The ballot measure is not the first flavored tobacco ban veto referendum in California. In 2017, the San Francisco Board of Supervisors passed an ordinance that banned the sale of flavored tobacco. R.J. Reynolds Tobacco Company launched a veto referendum campaign to repeal the ordinance. The signature drive was successful, placing the ordinance on the ballot as Proposition E. Voters approved Proposition E, thus upholding the board’s ordinance; 68.4% voted to adopt the ordinance. R.J. Reynolds provided $12.9 million to the campaign to overturn the ban. The campaign to uphold the ban received $3.2 million, including $2.3 million from former New York City Mayor Michael Bloomberg.

The ballot measure is the 50th veto referendum in California since the veto referendum process was adopted in 1911. Of the 49 veto referendums that Californians have voted on, voters upheld 20 (41%) of the laws and repealed 29 (59%) of the laws. Voters last decided a veto referendum in 2020, when they repealed a law to replace cash bail with risk assessments for detained suspects.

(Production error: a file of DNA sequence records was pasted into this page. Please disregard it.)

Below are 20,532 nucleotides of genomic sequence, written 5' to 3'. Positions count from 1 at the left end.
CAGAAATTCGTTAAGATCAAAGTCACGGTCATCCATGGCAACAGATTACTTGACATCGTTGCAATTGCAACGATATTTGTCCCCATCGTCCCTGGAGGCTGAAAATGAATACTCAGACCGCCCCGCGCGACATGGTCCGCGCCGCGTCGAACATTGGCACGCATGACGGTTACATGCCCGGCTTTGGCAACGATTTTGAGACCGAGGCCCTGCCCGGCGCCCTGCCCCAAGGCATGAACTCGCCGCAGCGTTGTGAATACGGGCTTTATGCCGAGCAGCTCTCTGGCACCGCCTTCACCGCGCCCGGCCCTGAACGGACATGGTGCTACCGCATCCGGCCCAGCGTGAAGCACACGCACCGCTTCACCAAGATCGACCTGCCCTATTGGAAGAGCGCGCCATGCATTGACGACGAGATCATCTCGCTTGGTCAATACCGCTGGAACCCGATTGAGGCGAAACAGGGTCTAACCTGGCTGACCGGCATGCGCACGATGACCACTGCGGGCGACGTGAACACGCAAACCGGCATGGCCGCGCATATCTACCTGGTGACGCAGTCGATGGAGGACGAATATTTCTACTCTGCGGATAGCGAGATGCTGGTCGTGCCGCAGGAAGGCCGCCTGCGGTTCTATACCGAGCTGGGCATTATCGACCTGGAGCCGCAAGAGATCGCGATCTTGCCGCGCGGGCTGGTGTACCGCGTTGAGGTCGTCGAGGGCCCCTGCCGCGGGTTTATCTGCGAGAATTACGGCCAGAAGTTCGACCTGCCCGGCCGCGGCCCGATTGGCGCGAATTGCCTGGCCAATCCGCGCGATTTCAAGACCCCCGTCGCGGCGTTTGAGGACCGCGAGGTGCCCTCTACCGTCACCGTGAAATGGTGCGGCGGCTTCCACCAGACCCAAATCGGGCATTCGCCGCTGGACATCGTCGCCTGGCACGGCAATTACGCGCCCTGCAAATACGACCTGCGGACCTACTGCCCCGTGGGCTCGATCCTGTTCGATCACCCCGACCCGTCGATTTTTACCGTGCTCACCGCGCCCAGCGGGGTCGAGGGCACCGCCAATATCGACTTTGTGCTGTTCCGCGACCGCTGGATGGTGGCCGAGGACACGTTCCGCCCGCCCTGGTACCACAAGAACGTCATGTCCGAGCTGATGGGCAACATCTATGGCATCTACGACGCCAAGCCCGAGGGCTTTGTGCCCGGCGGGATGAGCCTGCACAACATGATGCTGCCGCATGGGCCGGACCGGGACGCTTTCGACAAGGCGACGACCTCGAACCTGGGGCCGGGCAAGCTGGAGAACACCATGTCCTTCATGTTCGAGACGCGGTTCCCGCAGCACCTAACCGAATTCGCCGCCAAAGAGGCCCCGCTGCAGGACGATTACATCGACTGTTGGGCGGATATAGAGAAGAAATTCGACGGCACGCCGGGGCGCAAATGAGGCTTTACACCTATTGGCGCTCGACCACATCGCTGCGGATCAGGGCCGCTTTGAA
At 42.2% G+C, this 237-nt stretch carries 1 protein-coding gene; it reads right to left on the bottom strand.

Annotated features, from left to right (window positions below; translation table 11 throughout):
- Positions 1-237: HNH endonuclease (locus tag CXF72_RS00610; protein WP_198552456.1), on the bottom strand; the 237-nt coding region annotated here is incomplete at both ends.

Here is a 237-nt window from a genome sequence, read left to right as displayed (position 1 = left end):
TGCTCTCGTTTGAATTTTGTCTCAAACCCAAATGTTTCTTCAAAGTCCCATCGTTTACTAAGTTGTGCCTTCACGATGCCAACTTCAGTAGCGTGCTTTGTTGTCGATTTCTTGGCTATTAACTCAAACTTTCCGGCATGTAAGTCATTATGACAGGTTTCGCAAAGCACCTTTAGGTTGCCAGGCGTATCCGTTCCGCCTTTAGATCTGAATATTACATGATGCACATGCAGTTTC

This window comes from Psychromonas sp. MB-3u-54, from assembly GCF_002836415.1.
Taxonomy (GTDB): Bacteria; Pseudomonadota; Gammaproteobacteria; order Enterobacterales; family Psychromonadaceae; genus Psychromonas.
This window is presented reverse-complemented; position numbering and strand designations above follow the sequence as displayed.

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Voters will decide a vaccination requirements referendum in Maine on March 3

On March 3, 2020, Maine voters will decide Question 1, a veto referendum that would repeal legislation related to vaccine requirements and have the effect of reinstating religious and philosophical exemptions from vaccination requirements. In 2019, the state legislature passed Legislative Document 798 (LD 798), which was designed to eliminate religious and philosophical exemptions for students to attend schools and colleges and for employees of healthcare facilities. The legislation is scheduled to take effect on September 1, 2021, unless voters approve Question 1.

Question 1 is the 31st veto referendum on the ballot in Maine. The first one was on the ballot in 1910. Of the 30 veto referendums that have been decided, voters approved 18 (60 percent) of them, repealing the targeted legislation. The last time that voters rejected a veto referendum, thus upholding the targeted legislation, was in 2005.